A spectacular little Blue Tit, one of our more common species.
A Blue Tit and a much larger Greenfinch at a peanut feeder.
A Blue Tit and a much larger Greenfinch at a peanut feeder.
Two male House Sparrows at a seed feeder. These birds have become very rare in some parts of Europe, but are an invasive species in North America. In Ireland they are perfectly at home and still doing well.
Two male House Sparrows at a seed feeder. These birds have become very rare in some parts of Europe, but are an invasive species in North America. In Ireland they are perfectly at home and still doing well.
A Robin. The European Robin is a species of Chat, whereas the American Robin is much larger and a species of Thrush. Our Robins are starting to make territorial calls and to fight - breeding season is coming.
A Robin. The European Robin is a species of Chat, whereas the American Robin is much larger and a species of Thrush. Our Robins are starting to make territorial calls and to fight – breeding season is coming.
A male Blackbird basking in the weak January sun. Blackbirds have begun to sing their territorial songs and squabbling over territories just like the Robins. This year breeding season will be early for them too.
A male Blackbird basking in the weak January sun. Blackbirds have begun to sing their territorial songs and squabbling over territories just like the Robins. This year breeding season will be early for them too.

It is definitely one of the best times of the year to birdwatch, because birds need the food we provide and the shelter or our gardens, but it is important to remember that when the weather improves that they will become lazier and more likely to be killed by both cats and Sparrowhawks if they keep attending the feeders, and they will lose some of their foraging skills. So it’s best to help them when they need help in winter, but don’t make them dependant on bird feeders.

This week spring has made a serious declaration of intent – here are three photographs I took in the last few days which prove spring has properly begun:

Proper, wild Snowdrops, Galanthus nivalis, blooming brightly right now.
Proper, wild Snowdrops, Galanthus nivalis, blooming brightly right now.
The first Crocus bloom I've spotted this year, but it was eaten by a slug yesterday, before it could open.
The first Crocus bloom I’ve spotted this year, but it was eaten by a slug yesterday, before it could open.

And finally, here is one of my favourite spring sights of all:

24584088241_3ff70c7479A female Early Thorn moth, usually appearing in mid-February, but this one seems happy enough to join the spring bandwagon. Keep an eye out for these moths when they come to windows at night. They are like a butterfly in size and pose. Absolutely beautiful. This Monday is 1 February, which means St. Brigid’s Day, the first day of the Celtic spring. This year spring wouldn’t even wait for the saint.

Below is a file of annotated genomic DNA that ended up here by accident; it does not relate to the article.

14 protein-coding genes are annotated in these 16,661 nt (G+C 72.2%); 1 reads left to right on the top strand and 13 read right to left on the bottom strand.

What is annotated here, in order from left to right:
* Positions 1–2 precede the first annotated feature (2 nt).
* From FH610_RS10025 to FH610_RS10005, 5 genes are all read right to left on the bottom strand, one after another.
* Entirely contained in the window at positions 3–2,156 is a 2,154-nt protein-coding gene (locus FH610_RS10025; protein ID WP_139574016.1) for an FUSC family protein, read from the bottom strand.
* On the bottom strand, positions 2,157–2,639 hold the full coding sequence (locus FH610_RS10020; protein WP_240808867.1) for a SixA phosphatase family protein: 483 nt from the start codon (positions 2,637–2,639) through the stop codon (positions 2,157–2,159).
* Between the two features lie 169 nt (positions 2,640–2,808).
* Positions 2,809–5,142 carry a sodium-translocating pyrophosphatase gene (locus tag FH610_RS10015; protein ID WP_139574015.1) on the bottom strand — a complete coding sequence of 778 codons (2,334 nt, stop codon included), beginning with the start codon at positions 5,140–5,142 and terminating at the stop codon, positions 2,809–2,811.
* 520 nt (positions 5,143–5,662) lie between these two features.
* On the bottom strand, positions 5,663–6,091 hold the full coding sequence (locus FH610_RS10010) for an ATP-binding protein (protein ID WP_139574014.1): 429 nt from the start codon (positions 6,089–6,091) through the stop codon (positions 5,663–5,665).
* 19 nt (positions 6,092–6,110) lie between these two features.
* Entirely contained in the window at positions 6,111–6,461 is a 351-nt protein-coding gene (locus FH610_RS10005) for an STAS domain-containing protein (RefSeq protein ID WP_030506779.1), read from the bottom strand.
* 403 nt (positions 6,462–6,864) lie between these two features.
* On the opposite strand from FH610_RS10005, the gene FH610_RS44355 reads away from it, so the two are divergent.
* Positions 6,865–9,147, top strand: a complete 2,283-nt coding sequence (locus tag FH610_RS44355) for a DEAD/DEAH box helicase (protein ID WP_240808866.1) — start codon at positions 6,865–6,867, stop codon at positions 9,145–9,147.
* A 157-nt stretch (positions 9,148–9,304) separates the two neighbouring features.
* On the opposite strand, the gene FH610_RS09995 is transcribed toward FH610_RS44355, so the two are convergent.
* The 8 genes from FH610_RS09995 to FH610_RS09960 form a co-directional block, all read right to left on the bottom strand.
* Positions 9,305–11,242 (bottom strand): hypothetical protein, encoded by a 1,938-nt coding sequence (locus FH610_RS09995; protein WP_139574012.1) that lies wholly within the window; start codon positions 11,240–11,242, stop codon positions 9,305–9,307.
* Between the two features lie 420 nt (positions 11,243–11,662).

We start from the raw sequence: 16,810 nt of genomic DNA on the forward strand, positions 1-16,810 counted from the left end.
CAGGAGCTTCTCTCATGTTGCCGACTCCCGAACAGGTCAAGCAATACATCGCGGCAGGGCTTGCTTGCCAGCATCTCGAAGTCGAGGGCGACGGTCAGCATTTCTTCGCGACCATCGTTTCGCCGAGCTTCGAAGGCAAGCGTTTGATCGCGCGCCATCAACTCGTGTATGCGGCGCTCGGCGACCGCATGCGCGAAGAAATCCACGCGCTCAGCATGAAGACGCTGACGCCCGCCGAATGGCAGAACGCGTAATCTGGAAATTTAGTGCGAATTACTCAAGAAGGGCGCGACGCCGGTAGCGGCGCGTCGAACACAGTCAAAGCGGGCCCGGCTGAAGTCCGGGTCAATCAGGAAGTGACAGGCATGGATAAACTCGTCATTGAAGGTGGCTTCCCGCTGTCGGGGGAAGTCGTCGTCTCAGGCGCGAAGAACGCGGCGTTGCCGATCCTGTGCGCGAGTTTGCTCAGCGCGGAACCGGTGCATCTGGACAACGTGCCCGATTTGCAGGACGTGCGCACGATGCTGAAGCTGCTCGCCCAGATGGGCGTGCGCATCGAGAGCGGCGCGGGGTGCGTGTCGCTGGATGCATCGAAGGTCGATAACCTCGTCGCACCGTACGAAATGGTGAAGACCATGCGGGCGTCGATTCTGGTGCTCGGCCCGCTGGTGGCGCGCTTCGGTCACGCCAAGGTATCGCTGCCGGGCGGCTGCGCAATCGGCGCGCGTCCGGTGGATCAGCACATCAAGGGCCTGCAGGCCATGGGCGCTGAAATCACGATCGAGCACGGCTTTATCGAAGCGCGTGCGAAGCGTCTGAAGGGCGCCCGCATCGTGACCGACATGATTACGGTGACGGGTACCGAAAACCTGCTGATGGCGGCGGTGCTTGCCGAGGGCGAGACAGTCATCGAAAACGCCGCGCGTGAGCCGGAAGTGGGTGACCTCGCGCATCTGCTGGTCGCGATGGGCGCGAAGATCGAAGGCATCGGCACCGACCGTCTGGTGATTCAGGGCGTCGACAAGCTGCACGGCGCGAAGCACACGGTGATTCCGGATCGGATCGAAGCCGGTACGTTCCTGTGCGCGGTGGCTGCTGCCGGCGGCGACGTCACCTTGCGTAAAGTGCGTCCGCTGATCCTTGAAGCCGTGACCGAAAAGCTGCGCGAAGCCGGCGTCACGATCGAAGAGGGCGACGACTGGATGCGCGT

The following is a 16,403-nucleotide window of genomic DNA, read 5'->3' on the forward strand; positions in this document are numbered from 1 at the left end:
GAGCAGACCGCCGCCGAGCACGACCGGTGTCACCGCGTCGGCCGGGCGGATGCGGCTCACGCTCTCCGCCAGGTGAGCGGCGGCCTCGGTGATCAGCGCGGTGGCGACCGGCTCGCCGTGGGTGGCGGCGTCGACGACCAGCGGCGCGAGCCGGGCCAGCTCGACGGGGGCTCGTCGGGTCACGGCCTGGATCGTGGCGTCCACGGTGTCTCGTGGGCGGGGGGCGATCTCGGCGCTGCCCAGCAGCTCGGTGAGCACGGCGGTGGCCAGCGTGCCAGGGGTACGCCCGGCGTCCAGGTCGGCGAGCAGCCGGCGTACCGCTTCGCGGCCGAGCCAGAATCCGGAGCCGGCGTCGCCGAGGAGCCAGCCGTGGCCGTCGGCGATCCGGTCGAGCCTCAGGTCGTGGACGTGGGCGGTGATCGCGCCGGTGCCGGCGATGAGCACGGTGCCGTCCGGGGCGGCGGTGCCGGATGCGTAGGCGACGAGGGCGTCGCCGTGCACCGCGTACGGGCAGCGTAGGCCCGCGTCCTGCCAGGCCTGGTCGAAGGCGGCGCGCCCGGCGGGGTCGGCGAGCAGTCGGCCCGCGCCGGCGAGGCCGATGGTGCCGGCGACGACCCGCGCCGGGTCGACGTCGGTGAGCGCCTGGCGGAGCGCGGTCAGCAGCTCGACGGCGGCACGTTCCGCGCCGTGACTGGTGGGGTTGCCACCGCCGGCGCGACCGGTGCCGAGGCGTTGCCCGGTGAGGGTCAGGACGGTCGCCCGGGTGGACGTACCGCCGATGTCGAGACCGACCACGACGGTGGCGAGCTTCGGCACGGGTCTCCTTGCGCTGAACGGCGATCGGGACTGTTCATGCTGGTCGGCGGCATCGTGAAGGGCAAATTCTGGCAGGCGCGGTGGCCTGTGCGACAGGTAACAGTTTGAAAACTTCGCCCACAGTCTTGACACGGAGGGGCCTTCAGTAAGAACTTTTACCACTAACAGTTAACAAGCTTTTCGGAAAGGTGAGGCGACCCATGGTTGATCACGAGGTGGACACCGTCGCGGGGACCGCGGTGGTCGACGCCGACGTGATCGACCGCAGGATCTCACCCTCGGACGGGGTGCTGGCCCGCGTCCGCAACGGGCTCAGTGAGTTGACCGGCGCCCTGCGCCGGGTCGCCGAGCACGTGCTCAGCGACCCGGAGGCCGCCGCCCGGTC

Daffodils! Already?

Incredibly, yes. Yesterday (December 28) I found quite a few daffodil leaves had already burst through the soil, something which I’ve never seen before so early in Wicklow. These are not special early-flowering daffodils either, just regular ones that appear every year in the same place. Usually they would be very early if the appeared like this by the second week of January.

Daffodils are making a very early appearance this winter.
Daffodils are making a very early appearance this winter.

Last year was a much warmer December and they still didn’t put in an appearance so early. It’s fascinating to consider what the trigger mechanism for this growth is, but it’s definitely not temperature. Perhaps after millions of years of evolution these bulbs are hard-wired to recognise subtle changes in conditions that suit their growth, of which we are almost entirely ignorant. But they are not alone – I’ve heard reports of wild Primroses blooming in fields in Wexford since late November, and here are still more Buebells rising above the ground early –

Bluebells rising in another area. Do they know something we don't?
Bluebells rising in another area. Do they know something we don’t?

Probably most incredible of all are the wild Lords-and-Ladies arum lilies, the leaves of which can be seen well above ground in many places, still furled like fleshy green flags. However, I haven’t spotted my old reliables yet – Early Crocuses, which my own studies suggest are the most accurate indicators of the arrival of spring. There is still a lot we have to learn about the natural world, but one thing is for certain, the temperature outside tonight is – 1 degree Celsius and there’s a strong frost which has made lawns crunchy under foot.